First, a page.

Read a Pacific Northwest, liberal perspective on world, national, and local politics. From majestic Redmond, Washington - the Northwest Progressive Institute Official Blog.

Tuesday, February 06, 2007

Port of Vancouver raises taxes

The Port of Vancouver is raising taxes without a vote by the public.
Port of Vancouver commissioners approved a resolution Monday night calling for a property tax increase to buy a former aluminum smelting plant.

The three commissioners said they were not comfortable with a tax increase to buy 218 acres owned by Alcoa Inc. and Evergreen Aluminum. But they said Port staff convinced them that it was the best financing option available and that the land deal was too good to pass up.

A consultant told Port officials that industrial development on the property could create 4,700 jobs with an annual $225 million payroll.
Cleaning up decrepit smelters is not a bad idea, nor is economic development.

The salient point is that there is a wingnut drumbeat developing in Clark County that if light rail ever crosses The Columbia without a public vote, it will prove that we are enduring tyranny. This despite the fact that the Columbia River Crossing task force hasn't even voted yet. (The vote is Feb. 27, and while to my understanding it is advisory, it is likely to be an important barometer of what will move forward.)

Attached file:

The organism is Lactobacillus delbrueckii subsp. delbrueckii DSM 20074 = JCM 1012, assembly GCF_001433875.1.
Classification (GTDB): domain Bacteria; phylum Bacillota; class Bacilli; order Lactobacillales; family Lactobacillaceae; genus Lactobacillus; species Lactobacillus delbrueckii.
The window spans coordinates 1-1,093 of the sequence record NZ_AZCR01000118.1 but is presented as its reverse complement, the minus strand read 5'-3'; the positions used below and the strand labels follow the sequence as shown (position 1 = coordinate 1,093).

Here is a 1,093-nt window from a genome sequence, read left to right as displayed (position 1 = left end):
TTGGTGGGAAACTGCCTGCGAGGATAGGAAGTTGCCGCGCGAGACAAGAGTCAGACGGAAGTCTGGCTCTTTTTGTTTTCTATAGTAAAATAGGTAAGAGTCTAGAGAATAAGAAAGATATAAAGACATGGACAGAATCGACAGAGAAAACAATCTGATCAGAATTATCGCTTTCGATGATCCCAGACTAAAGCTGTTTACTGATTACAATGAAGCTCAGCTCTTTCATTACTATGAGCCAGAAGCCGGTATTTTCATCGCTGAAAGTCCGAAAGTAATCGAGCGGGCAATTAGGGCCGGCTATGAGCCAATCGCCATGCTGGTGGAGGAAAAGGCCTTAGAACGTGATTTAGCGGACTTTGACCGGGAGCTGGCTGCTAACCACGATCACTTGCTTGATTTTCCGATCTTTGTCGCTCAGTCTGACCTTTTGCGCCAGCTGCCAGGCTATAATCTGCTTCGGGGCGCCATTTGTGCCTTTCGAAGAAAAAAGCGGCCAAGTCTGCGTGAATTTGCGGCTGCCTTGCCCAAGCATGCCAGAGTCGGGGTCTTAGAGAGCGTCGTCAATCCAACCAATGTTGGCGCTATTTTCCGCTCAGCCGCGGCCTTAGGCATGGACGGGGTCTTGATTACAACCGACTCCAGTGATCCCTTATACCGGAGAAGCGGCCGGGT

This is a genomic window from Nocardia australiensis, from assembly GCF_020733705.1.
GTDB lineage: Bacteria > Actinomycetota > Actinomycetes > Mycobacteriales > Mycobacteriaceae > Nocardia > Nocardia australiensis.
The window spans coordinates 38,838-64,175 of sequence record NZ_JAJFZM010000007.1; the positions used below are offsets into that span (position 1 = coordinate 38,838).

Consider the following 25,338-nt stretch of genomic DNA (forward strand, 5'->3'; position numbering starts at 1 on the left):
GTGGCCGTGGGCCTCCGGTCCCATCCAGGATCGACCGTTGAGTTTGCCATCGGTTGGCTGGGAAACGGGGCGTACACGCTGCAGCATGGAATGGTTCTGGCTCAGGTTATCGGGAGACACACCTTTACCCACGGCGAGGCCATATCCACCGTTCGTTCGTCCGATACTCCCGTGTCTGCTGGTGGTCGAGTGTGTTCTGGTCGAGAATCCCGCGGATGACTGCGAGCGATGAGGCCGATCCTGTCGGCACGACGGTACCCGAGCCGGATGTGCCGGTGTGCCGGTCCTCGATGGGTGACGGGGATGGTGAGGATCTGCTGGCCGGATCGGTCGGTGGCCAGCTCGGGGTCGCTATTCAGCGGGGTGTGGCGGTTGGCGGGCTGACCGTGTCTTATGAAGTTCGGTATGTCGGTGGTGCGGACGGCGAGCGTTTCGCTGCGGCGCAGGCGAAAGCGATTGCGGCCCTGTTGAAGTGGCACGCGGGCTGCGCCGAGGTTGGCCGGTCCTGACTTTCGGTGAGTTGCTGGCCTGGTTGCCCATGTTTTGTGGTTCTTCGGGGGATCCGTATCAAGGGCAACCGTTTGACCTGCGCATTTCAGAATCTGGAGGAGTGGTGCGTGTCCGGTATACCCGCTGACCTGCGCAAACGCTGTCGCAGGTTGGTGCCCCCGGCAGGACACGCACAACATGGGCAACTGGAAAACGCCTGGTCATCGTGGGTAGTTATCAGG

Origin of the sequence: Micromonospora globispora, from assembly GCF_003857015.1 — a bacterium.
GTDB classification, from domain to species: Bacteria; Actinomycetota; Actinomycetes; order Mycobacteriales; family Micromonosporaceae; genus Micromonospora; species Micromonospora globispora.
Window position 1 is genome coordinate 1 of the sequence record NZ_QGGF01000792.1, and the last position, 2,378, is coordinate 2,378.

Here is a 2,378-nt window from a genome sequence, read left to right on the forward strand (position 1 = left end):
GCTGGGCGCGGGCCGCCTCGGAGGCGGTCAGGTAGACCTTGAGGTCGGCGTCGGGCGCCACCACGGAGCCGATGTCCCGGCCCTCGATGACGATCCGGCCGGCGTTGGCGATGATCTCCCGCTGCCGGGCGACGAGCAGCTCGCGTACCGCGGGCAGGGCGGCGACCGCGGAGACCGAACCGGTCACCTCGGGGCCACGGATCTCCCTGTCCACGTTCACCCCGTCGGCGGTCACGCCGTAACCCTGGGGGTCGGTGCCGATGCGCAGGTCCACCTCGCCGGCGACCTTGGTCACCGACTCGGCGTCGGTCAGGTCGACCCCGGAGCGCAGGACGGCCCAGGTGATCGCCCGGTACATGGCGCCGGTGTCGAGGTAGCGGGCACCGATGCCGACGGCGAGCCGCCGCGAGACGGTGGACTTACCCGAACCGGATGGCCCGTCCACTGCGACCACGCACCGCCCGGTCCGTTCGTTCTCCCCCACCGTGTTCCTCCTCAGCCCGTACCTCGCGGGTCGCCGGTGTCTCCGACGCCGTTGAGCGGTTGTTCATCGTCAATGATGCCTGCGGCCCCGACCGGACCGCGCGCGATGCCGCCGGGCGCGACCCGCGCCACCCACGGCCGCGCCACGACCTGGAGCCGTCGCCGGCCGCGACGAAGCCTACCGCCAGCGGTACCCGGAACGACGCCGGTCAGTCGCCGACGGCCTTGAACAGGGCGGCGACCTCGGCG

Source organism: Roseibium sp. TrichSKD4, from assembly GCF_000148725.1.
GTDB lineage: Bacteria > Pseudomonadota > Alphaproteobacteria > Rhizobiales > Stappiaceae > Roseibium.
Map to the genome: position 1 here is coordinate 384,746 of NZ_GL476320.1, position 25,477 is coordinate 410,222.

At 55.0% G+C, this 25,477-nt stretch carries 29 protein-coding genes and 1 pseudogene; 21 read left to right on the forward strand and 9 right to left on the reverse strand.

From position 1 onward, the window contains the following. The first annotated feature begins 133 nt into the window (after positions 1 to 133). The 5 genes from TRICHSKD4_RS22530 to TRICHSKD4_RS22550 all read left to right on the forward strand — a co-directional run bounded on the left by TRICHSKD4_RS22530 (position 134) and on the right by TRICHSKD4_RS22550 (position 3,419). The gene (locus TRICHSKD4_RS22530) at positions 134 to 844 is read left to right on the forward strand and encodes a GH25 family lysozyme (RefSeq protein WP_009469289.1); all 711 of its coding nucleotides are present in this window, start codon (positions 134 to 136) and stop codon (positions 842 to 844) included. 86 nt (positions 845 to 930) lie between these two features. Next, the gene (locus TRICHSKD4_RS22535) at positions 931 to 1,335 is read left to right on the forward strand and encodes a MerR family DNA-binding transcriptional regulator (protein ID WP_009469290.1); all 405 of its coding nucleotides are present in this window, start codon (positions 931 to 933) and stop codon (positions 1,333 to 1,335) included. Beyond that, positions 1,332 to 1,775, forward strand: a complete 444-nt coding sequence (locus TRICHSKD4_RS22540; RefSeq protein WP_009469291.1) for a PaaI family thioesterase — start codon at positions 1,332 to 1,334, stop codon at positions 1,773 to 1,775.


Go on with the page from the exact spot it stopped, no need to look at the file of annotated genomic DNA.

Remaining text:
So let the record show that sometimes governments are empowered to raise taxes and build things without a public vote. I'm not saying whether that's good or bad in this instance, I'm saying that sometimes we all pay for things we might not totally agree with. Barring a referendum, our family will likely contribute hundreds of dollars to economic development in Clark County over the next six years. I'm not thrilled about it, but I'm not calling the Port commissioners communists, either.

I'd imagine that half or more of the residents affected by this new tax will be quite surprised to learn they even live in a port district, let alone know that ports possess special taxing powers denied to schools and libraries.

The irony in regards to CRC is that the port's development plans stand to have something of an impact on the I-5 corridor, especially the so-called "Bridge Influence Area." So as one entity, the CRC, attempts to find solutions to congestion, another (the port) finds it an opportune time to expand.

Which is kind of how things work sometimes, but remember, light rail is the root of all evil in the world. Our Founding Fathers rode buses.

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